Thursday, August 30, 2007

Montana Festival of the Book

I served as a volunteer for the inaugural Montana Festival of the Book back in 1999, and I'm delighted now to be invited to participate as a panelist and reader. The festival runs Sept. 13-15 in downtown Missoula, and it kicks off with Mayor John Engen leading a vocabulary game of some sort. If Hizzoner is involved, it'll be a good show. Look for me as a reader at 11 a.m. on Friday where I'll join Danell Jones
and Michael Fitzgerald. Then, on Saturday at 11 a.m., I serve on a panel called "The Reporter's Eye, the Writer's Ear" alongside Larry Watson,
Jeff Hull, Kirby Larson, and Deirdre McNamer. Sherry Devlin, my once-colleague and now editor of the Missoulian, will moderate.

Other panels I won't miss include Jeff Hull's reading (1 p.m. Saturday) and the gala reading where Dee McNamer will read from her new novel Red Rover, which earned a starred review from Publisher's Weekly.

Here's the full sked: Montana Bookfest 2007

Sunday, August 12, 2007

Running with Scissors on Towson's campus

I'm starting a new job at Towson University, teaching creative writing, including creative non-fiction, and this semester the university has invited a special guest in the world of memoir: Augusten Burroughs, author of "Running with Scissors." Consequently, I read his book. Praised for its humor and candor, the book tells of Burrough's throroughly insane childhood: the fracturing of his family; his years living with the perverted, stupid and cruel family of his mother's shrink; and incidences of sexual abuse that masquerade as loving sex with an older man.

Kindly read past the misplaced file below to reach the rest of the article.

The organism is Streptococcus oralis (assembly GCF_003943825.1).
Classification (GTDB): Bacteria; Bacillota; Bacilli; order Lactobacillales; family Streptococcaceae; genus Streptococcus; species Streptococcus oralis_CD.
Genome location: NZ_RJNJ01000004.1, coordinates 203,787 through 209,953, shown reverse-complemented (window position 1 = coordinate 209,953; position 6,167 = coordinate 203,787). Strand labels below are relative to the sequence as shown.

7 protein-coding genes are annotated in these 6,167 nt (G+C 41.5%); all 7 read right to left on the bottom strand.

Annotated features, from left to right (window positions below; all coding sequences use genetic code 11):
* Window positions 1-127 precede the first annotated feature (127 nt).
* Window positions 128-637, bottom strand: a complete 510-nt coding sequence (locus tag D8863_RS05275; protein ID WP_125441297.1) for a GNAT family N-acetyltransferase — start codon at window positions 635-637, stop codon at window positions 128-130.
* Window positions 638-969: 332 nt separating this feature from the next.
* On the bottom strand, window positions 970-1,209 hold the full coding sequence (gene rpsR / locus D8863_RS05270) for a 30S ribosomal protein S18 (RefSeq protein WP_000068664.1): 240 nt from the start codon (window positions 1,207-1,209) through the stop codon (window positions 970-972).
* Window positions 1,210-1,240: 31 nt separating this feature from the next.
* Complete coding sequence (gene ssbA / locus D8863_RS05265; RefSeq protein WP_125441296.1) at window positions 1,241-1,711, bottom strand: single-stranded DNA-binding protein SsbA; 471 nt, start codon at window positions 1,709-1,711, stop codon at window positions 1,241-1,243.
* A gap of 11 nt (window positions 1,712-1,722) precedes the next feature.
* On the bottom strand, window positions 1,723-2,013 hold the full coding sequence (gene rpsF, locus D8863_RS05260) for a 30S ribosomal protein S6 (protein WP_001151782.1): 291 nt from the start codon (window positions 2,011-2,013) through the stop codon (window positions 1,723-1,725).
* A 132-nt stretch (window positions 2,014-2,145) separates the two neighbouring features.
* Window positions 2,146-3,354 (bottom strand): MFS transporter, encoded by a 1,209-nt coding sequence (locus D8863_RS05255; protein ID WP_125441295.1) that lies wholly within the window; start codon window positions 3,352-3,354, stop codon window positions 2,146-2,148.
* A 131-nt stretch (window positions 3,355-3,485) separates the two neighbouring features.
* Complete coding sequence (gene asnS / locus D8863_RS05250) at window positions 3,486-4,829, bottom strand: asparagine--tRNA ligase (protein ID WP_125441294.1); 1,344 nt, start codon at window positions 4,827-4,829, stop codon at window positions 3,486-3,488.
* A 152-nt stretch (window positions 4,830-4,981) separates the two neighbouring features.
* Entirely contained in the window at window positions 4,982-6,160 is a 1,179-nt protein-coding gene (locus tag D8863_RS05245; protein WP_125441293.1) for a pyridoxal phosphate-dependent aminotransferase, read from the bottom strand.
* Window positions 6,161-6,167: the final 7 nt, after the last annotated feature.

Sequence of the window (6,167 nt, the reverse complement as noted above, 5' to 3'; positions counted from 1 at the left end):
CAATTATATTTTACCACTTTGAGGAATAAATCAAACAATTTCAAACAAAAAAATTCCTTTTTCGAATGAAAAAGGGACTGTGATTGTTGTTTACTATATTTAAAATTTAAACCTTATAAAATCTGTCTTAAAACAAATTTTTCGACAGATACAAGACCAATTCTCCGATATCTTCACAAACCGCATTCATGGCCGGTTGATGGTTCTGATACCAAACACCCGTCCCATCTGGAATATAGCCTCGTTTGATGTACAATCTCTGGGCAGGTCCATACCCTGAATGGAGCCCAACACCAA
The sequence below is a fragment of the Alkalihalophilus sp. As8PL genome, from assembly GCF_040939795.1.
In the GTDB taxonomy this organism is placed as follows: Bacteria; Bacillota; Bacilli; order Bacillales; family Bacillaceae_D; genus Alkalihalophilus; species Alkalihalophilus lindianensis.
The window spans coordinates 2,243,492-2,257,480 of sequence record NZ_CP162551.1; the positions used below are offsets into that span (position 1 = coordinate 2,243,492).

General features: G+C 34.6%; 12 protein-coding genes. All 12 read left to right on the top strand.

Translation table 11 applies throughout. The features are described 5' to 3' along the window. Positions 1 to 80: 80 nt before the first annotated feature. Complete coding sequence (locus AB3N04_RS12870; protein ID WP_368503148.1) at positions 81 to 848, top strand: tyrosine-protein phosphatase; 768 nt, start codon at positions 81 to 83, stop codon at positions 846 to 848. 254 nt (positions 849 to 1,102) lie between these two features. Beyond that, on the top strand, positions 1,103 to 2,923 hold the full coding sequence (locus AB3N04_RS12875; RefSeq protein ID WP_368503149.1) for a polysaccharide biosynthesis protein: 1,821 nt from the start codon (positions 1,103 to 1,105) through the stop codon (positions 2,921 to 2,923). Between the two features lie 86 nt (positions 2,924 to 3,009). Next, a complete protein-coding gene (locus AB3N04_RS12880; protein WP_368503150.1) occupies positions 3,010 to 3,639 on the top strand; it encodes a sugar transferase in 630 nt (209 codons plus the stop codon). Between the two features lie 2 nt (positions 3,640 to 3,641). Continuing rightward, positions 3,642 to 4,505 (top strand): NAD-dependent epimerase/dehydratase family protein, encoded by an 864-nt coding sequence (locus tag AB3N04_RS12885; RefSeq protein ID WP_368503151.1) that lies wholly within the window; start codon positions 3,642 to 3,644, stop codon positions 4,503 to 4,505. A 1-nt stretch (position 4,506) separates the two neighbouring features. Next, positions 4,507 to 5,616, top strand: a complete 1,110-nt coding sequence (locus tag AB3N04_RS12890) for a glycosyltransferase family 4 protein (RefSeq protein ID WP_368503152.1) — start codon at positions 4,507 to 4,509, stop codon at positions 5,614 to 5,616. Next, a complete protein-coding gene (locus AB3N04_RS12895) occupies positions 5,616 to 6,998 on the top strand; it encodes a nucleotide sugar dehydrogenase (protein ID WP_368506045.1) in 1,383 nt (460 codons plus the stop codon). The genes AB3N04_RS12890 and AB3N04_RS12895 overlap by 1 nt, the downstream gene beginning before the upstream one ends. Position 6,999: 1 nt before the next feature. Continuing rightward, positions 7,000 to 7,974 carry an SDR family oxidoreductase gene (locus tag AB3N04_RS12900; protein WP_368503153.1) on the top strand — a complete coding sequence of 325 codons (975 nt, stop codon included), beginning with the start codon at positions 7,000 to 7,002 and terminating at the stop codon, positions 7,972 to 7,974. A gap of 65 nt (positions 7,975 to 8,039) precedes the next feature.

Overall, I found the book dull: its humor was overly dependent on cultural references; the writing was verbose. Scenes in the book did trouble me, not for their brutal emotional and physical realities, but because I didn't believe them. The book's claims seemed to me so ridiculous I began to think that "Running with Scissors" was itself a clever satire of our recent spate of "woe-is-me" childhood memoirs. Time and time again, I found myself thinking, "well, this is made up." Turns out I'm late to that debate. Read here for Buzz Bissinger's excellent account in Vanity Fair about the shrink's family and the lawsuit they filed against Burroughs and his publisher for defamation. The Boston Globe has also reported on the troubling question of how memoirists treat their subjects. You'll note that Burroughs claims his book is accurate, and that the parties involved settled their lawsuit out of court.

As a former journalist, I'm all for memoirs that are accurate. I appreciate that emotional truth -- or literary truth -- can be different from fact. But emotional truths can be realized through literary techniques that do not trample on reality or on the lives of others (see the work of hundreds of other memoirists). Every effort must be given to treat the subjects of the memoir fairly. Burroughs goes so far as to have his mother-character accuse the psychiatrist-character of rape. Maybe his real mother did that, and yes the psychiatrist is dead, but why traffic in rumor and hearsay regarding such a serious crime? Read Bissinger, a Pulitzer-Prize winner and the author of "Friday Night Lights," and you might well see Burroughs as cruel rather than fair. I don't know who is more aggrieved: the boy who grew up with insanity or the family he depicted years later. But I do know that I'm weary of reading the woe-is-me memoir and wish someone would write a satire that might give us all some perspective on -- and perhaps relief from -- this genre.

Augusten Burroughs speaks at Towson University on Oct. 18.